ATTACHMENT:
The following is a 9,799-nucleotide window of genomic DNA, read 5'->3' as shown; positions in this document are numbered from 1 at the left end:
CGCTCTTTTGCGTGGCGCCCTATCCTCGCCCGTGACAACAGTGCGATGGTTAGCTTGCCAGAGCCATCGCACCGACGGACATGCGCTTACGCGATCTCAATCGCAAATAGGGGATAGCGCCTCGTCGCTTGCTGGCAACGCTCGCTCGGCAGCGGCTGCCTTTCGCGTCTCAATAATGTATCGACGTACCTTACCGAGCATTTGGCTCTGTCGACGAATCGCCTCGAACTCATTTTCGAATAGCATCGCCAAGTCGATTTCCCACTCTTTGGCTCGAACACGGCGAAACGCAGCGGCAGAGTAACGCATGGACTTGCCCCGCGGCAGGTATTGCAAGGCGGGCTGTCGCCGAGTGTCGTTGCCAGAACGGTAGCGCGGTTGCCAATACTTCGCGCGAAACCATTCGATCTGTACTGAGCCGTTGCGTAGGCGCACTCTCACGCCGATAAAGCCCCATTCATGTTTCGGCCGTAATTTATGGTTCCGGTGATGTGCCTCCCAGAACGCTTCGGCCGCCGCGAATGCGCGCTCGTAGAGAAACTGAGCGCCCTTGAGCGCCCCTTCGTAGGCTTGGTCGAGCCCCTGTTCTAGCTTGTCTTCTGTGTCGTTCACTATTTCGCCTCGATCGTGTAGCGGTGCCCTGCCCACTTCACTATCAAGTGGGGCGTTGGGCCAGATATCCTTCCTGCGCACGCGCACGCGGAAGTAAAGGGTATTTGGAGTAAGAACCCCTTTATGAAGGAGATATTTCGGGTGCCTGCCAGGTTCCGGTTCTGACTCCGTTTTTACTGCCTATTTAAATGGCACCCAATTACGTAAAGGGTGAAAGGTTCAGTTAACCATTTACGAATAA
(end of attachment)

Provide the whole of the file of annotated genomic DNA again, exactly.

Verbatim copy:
The following is a 9,799-nucleotide window of genomic DNA, read 5'->3' as shown; positions in this document are numbered from 1 at the left end:
CGCTCTTTTGCGTGGCGCCCTATCCTCGCCCGTGACAACAGTGCGATGGTTAGCTTGCCAGAGCCATCGCACCGACGGACATGCGCTTACGCGATCTCAATCGCAAATAGGGGATAGCGCCTCGTCGCTTGCTGGCAACGCTCGCTCGGCAGCGGCTGCCTTTCGCGTCTCAATAATGTATCGACGTACCTTACCGAGCATTTGGCTCTGTCGACGAATCGCCTCGAACTCATTTTCGAATAGCATCGCCAAGTCGATTTCCCACTCTTTGGCTCGAACACGGCGAAACGCAGCGGCAGAGTAACGCATGGACTTGCCCCGCGGCAGGTATTGCAAGGCGGGCTGTCGCCGAGTGTCGTTGCCAGAACGGTAGCGCGGTTGCCAATACTTCGCGCGAAACCATTCGATCTGTACTGAGCCGTTGCGTAGGCGCACTCTCACGCCGATAAAGCCCCATTCATGTTTCGGCCGTAATTTATGGTTCCGGTGATGTGCCTCCCAGAACGCTTCGGCCGCCGCGAATGCGCGCTCGTAGAGAAACTGAGCGCCCTTGAGCGCCCCTTCGTAGGCTTGGTCGAGCCCCTGTTCTAGCTTGTCTTCTGTGTCGTTCACTATTTCGCCTCGATCGTGTAGCGGTGCCCTGCCCACTTCACTATCAAGTGGGGCGTTGGGCCAGATATCCTTCCTGCGCACGCGCACGCGGAAGTAAAGGGTATTTGGAGTAAGAACCCCTTTATGAAGGAGATATTTCGGGTGCCTGCCAGGTTCCGGTTCTGACTCCGTTTTTACTGCCTATTTAAATGGCACCCAATTACGTAAAGGGTGAAAGGTTCAGTTAACCATTTACGAATAA